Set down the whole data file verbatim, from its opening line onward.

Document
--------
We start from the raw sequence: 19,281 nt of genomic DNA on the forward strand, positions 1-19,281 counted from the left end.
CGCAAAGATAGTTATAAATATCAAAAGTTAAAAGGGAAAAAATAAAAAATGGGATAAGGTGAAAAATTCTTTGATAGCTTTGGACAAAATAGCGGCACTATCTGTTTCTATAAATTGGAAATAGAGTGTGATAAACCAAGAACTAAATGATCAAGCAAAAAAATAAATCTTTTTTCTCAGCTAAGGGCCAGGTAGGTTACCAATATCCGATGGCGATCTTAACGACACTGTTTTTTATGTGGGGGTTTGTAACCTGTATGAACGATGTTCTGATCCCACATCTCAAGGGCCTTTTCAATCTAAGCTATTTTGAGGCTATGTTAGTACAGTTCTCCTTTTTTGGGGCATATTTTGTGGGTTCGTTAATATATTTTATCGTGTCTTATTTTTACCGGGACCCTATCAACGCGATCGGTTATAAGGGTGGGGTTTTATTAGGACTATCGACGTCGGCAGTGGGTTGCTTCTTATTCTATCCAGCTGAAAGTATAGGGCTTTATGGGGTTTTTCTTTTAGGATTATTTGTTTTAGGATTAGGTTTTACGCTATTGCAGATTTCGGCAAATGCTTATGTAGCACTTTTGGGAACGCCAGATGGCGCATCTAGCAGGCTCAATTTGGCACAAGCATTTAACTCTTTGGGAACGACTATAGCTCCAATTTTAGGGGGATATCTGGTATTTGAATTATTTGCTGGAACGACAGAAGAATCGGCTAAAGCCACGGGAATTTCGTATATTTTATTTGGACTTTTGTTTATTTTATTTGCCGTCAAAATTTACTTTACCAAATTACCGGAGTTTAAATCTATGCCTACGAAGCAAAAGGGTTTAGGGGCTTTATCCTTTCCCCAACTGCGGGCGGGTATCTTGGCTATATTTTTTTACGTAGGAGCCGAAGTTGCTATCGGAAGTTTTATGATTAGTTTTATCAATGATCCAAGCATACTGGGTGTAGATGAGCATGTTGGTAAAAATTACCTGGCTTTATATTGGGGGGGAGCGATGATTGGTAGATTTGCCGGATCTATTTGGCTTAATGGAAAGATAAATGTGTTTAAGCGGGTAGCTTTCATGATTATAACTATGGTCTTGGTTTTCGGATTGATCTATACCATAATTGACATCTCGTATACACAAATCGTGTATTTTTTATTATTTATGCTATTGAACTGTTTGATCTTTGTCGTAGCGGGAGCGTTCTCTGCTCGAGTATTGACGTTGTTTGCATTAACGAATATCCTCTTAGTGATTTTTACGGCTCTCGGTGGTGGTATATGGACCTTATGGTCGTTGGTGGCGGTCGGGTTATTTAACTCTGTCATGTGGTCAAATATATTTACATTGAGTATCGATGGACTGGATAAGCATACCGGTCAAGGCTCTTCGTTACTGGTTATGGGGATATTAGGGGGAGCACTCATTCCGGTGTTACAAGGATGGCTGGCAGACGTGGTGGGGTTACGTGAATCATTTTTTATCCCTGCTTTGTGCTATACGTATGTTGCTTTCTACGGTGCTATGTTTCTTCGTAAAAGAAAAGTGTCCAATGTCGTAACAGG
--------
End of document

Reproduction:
We start from the raw sequence: 19,281 nt of genomic DNA on the forward strand, positions 1-19,281 counted from the left end.
CGCAAAGATAGTTATAAATATCAAAAGTTAAAAGGGAAAAAATAAAAAATGGGATAAGGTGAAAAATTCTTTGATAGCTTTGGACAAAATAGCGGCACTATCTGTTTCTATAAATTGGAAATAGAGTGTGATAAACCAAGAACTAAATGATCAAGCAAAAAAATAAATCTTTTTTCTCAGCTAAGGGCCAGGTAGGTTACCAATATCCGATGGCGATCTTAACGACACTGTTTTTTATGTGGGGGTTTGTAACCTGTATGAACGATGTTCTGATCCCACATCTCAAGGGCCTTTTCAATCTAAGCTATTTTGAGGCTATGTTAGTACAGTTCTCCTTTTTTGGGGCATATTTTGTGGGTTCGTTAATATATTTTATCGTGTCTTATTTTTACCGGGACCCTATCAACGCGATCGGTTATAAGGGTGGGGTTTTATTAGGACTATCGACGTCGGCAGTGGGTTGCTTCTTATTCTATCCAGCTGAAAGTATAGGGCTTTATGGGGTTTTTCTTTTAGGATTATTTGTTTTAGGATTAGGTTTTACGCTATTGCAGATTTCGGCAAATGCTTATGTAGCACTTTTGGGAACGCCAGATGGCGCATCTAGCAGGCTCAATTTGGCACAAGCATTTAACTCTTTGGGAACGACTATAGCTCCAATTTTAGGGGGATATCTGGTATTTGAATTATTTGCTGGAACGACAGAAGAATCGGCTAAAGCCACGGGAATTTCGTATATTTTATTTGGACTTTTGTTTATTTTATTTGCCGTCAAAATTTACTTTACCAAATTACCGGAGTTTAAATCTATGCCTACGAAGCAAAAGGGTTTAGGGGCTTTATCCTTTCCCCAACTGCGGGCGGGTATCTTGGCTATATTTTTTTACGTAGGAGCCGAAGTTGCTATCGGAAGTTTTATGATTAGTTTTATCAATGATCCAAGCATACTGGGTGTAGATGAGCATGTTGGTAAAAATTACCTGGCTTTATATTGGGGGGGAGCGATGATTGGTAGATTTGCCGGATCTATTTGGCTTAATGGAAAGATAAATGTGTTTAAGCGGGTAGCTTTCATGATTATAACTATGGTCTTGGTTTTCGGATTGATCTATACCATAATTGACATCTCGTATACACAAATCGTGTATTTTTTATTATTTATGCTATTGAACTGTTTGATCTTTGTCGTAGCGGGAGCGTTCTCTGCTCGAGTATTGACGTTGTTTGCATTAACGAATATCCTCTTAGTGATTTTTACGGCTCTCGGTGGTGGTATATGGACCTTATGGTCGTTGGTGGCGGTCGGGTTATTTAACTCTGTCATGTGGTCAAATATATTTACATTGAGTATCGATGGACTGGATAAGCATACCGGTCAAGGCTCTTCGTTACTGGTTATGGGGATATTAGGGGGAGCACTCATTCCGGTGTTACAAGGATGGCTGGCAGACGTGGTGGGGTTACGTGAATCATTTTTTATCCCTGCTTTGTGCTATACGTATGTTGCTTTCTACGGTGCTATGTTTCTTCGTAAAAGAAAAGTGTCCAATGTCGTAACAGG